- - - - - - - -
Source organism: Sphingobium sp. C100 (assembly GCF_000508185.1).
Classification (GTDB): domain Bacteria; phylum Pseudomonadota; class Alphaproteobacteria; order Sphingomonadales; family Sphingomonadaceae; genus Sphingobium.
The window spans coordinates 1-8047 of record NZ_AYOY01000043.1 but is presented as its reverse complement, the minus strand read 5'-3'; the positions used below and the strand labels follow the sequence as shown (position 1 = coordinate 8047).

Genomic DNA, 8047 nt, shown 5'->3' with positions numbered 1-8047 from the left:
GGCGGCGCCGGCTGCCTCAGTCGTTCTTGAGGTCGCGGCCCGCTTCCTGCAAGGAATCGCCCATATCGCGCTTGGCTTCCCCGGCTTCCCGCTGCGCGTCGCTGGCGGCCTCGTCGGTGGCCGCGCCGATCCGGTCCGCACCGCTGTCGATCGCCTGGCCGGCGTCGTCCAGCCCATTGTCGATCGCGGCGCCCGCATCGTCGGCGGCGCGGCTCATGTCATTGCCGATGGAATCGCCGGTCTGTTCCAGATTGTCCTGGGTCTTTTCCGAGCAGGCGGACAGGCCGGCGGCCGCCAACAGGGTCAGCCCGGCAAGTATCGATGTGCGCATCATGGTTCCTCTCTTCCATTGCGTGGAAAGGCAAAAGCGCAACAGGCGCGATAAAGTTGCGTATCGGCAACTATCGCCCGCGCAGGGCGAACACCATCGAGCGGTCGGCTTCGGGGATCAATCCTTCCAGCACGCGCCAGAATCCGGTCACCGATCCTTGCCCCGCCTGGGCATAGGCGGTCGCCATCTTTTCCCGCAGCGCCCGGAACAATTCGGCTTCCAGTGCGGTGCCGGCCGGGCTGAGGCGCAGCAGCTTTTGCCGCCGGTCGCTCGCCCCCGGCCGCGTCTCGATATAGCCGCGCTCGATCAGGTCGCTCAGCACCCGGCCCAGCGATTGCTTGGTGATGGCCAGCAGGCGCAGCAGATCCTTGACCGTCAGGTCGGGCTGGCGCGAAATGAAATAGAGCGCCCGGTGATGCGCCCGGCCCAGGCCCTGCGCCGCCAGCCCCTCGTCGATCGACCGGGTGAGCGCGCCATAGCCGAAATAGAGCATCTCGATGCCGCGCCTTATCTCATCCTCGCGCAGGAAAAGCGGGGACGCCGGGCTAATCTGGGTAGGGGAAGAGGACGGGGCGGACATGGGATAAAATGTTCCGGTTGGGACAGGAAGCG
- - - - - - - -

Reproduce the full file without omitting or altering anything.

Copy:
Source organism: Sphingobium sp. C100 (assembly GCF_000508185.1).
Classification (GTDB): domain Bacteria; phylum Pseudomonadota; class Alphaproteobacteria; order Sphingomonadales; family Sphingomonadaceae; genus Sphingobium.
The window spans coordinates 1-8047 of record NZ_AYOY01000043.1 but is presented as its reverse complement, the minus strand read 5'-3'; the positions used below and the strand labels follow the sequence as shown (position 1 = coordinate 8047).

Genomic DNA, 8047 nt, shown 5'->3' with positions numbered 1-8047 from the left:
GGCGGCGCCGGCTGCCTCAGTCGTTCTTGAGGTCGCGGCCCGCTTCCTGCAAGGAATCGCCCATATCGCGCTTGGCTTCCCCGGCTTCCCGCTGCGCGTCGCTGGCGGCCTCGTCGGTGGCCGCGCCGATCCGGTCCGCACCGCTGTCGATCGCCTGGCCGGCGTCGTCCAGCCCATTGTCGATCGCGGCGCCCGCATCGTCGGCGGCGCGGCTCATGTCATTGCCGATGGAATCGCCGGTCTGTTCCAGATTGTCCTGGGTCTTTTCCGAGCAGGCGGACAGGCCGGCGGCCGCCAACAGGGTCAGCCCGGCAAGTATCGATGTGCGCATCATGGTTCCTCTCTTCCATTGCGTGGAAAGGCAAAAGCGCAACAGGCGCGATAAAGTTGCGTATCGGCAACTATCGCCCGCGCAGGGCGAACACCATCGAGCGGTCGGCTTCGGGGATCAATCCTTCCAGCACGCGCCAGAATCCGGTCACCGATCCTTGCCCCGCCTGGGCATAGGCGGTCGCCATCTTTTCCCGCAGCGCCCGGAACAATTCGGCTTCCAGTGCGGTGCCGGCCGGGCTGAGGCGCAGCAGCTTTTGCCGCCGGTCGCTCGCCCCCGGCCGCGTCTCGATATAGCCGCGCTCGATCAGGTCGCTCAGCACCCGGCCCAGCGATTGCTTGGTGATGGCCAGCAGGCGCAGCAGATCCTTGACCGTCAGGTCGGGCTGGCGCGAAATGAAATAGAGCGCCCGGTGATGCGCCCGGCCCAGGCCCTGCGCCGCCAGCCCCTCGTCGATCGACCGGGTGAGCGCGCCATAGCCGAAATAGAGCATCTCGATGCCGCGCCTTATCTCATCCTCGCGCAGGAAAAGCGGGGACGCCGGGCTAATCTGGGTAGGGGAAGAGGACGGGGCGGACATGGGATAAAATGTTCCGGTTGGGACAGGAAGCG